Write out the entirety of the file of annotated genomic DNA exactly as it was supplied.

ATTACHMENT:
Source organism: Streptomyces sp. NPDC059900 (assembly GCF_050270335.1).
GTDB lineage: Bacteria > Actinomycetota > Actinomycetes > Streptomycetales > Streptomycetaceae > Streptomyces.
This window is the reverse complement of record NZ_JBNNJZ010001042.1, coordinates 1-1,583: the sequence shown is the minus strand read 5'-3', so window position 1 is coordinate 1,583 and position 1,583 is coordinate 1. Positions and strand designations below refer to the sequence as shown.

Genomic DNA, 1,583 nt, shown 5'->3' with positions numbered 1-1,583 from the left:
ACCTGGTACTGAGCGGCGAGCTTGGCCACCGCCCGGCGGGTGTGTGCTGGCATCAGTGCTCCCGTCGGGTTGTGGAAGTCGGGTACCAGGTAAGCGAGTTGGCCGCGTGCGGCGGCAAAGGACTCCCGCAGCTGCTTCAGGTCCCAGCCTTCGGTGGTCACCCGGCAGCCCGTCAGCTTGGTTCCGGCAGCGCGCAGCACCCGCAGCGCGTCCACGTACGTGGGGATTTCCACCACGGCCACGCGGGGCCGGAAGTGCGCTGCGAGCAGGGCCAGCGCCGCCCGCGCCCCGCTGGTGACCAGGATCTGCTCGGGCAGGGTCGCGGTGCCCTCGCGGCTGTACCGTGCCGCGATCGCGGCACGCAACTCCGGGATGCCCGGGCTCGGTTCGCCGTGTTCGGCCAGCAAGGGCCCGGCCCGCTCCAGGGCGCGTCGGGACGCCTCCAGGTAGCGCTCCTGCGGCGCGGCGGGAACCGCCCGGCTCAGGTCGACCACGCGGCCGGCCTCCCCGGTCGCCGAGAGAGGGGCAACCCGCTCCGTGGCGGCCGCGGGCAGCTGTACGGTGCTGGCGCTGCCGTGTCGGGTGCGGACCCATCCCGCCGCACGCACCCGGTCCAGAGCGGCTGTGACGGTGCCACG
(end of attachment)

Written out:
Source organism: Streptomyces sp. NPDC059900 (assembly GCF_050270335.1).
GTDB lineage: Bacteria > Actinomycetota > Actinomycetes > Streptomycetales > Streptomycetaceae > Streptomyces.
This window is the reverse complement of record NZ_JBNNJZ010001042.1, coordinates 1-1,583: the sequence shown is the minus strand read 5'-3', so window position 1 is coordinate 1,583 and position 1,583 is coordinate 1. Positions and strand designations below refer to the sequence as shown.

Genomic DNA, 1,583 nt, shown 5'->3' with positions numbered 1-1,583 from the left:
ACCTGGTACTGAGCGGCGAGCTTGGCCACCGCCCGGCGGGTGTGTGCTGGCATCAGTGCTCCCGTCGGGTTGTGGAAGTCGGGTACCAGGTAAGCGAGTTGGCCGCGTGCGGCGGCAAAGGACTCCCGCAGCTGCTTCAGGTCCCAGCCTTCGGTGGTCACCCGGCAGCCCGTCAGCTTGGTTCCGGCAGCGCGCAGCACCCGCAGCGCGTCCACGTACGTGGGGATTTCCACCACGGCCACGCGGGGCCGGAAGTGCGCTGCGAGCAGGGCCAGCGCCGCCCGCGCCCCGCTGGTGACCAGGATCTGCTCGGGCAGGGTCGCGGTGCCCTCGCGGCTGTACCGTGCCGCGATCGCGGCACGCAACTCCGGGATGCCCGGGCTCGGTTCGCCGTGTTCGGCCAGCAAGGGCCCGGCCCGCTCCAGGGCGCGTCGGGACGCCTCCAGGTAGCGCTCCTGCGGCGCGGCGGGAACCGCCCGGCTCAGGTCGACCACGCGGCCGGCCTCCCCGGTCGCCGAGAGAGGGGCAACCCGCTCCGTGGCGGCCGCGGGCAGCTGTACGGTGCTGGCGCTGCCGTGTCGGGTGCGGACCCATCCCGCCGCACGCACCCGGTCCAGAGCGGCTGTGACGGTGCCACG